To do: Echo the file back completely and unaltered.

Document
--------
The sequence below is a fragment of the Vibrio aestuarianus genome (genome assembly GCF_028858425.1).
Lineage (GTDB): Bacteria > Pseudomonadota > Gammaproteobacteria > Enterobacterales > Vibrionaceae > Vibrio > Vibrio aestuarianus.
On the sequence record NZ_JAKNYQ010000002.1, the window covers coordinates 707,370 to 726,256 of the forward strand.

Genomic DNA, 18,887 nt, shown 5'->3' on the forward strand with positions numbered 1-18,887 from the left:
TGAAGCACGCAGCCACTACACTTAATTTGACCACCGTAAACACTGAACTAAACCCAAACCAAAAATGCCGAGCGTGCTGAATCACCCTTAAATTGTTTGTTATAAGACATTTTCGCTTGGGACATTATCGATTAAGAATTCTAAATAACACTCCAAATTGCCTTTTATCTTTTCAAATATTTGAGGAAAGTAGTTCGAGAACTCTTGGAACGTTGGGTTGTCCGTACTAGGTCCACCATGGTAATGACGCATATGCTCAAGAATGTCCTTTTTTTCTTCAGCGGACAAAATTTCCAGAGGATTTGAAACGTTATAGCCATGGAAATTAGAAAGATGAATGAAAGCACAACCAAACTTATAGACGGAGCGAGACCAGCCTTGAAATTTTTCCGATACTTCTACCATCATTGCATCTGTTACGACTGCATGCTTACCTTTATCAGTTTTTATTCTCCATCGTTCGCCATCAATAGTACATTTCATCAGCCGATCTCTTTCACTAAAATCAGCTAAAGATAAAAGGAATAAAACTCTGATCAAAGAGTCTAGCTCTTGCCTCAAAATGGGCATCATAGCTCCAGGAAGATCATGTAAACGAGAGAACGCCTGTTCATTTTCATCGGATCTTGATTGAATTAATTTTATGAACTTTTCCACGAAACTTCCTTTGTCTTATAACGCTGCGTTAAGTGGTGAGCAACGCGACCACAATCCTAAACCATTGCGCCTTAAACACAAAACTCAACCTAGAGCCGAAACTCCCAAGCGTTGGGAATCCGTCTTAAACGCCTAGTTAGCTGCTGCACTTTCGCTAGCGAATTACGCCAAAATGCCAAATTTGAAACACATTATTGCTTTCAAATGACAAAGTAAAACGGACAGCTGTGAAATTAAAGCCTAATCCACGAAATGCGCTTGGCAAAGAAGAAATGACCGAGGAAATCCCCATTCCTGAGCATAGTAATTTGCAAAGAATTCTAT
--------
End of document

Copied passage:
The sequence below is a fragment of the Vibrio aestuarianus genome (genome assembly GCF_028858425.1).
Lineage (GTDB): Bacteria > Pseudomonadota > Gammaproteobacteria > Enterobacterales > Vibrionaceae > Vibrio > Vibrio aestuarianus.
On the sequence record NZ_JAKNYQ010000002.1, the window covers coordinates 707,370 to 726,256 of the forward strand.

Genomic DNA, 18,887 nt, shown 5'->3' on the forward strand with positions numbered 1-18,887 from the left:
TGAAGCACGCAGCCACTACACTTAATTTGACCACCGTAAACACTGAACTAAACCCAAACCAAAAATGCCGAGCGTGCTGAATCACCCTTAAATTGTTTGTTATAAGACATTTTCGCTTGGGACATTATCGATTAAGAATTCTAAATAACACTCCAAATTGCCTTTTATCTTTTCAAATATTTGAGGAAAGTAGTTCGAGAACTCTTGGAACGTTGGGTTGTCCGTACTAGGTCCACCATGGTAATGACGCATATGCTCAAGAATGTCCTTTTTTTCTTCAGCGGACAAAATTTCCAGAGGATTTGAAACGTTATAGCCATGGAAATTAGAAAGATGAATGAAAGCACAACCAAACTTATAGACGGAGCGAGACCAGCCTTGAAATTTTTCCGATACTTCTACCATCATTGCATCTGTTACGACTGCATGCTTACCTTTATCAGTTTTTATTCTCCATCGTTCGCCATCAATAGTACATTTCATCAGCCGATCTCTTTCACTAAAATCAGCTAAAGATAAAAGGAATAAAACTCTGATCAAAGAGTCTAGCTCTTGCCTCAAAATGGGCATCATAGCTCCAGGAAGATCATGTAAACGAGAGAACGCCTGTTCATTTTCATCGGATCTTGATTGAATTAATTTTATGAACTTTTCCACGAAACTTCCTTTGTCTTATAACGCTGCGTTAAGTGGTGAGCAACGCGACCACAATCCTAAACCATTGCGCCTTAAACACAAAACTCAACCTAGAGCCGAAACTCCCAAGCGTTGGGAATCCGTCTTAAACGCCTAGTTAGCTGCTGCACTTTCGCTAGCGAATTACGCCAAAATGCCAAATTTGAAACACATTATTGCTTTCAAATGACAAAGTAAAACGGACAGCTGTGAAATTAAAGCCTAATCCACGAAATGCGCTTGGCAAAGAAGAAATGACCGAGGAAATCCCCATTCCTGAGCATAGTAATTTGCAAAGAATTCTAT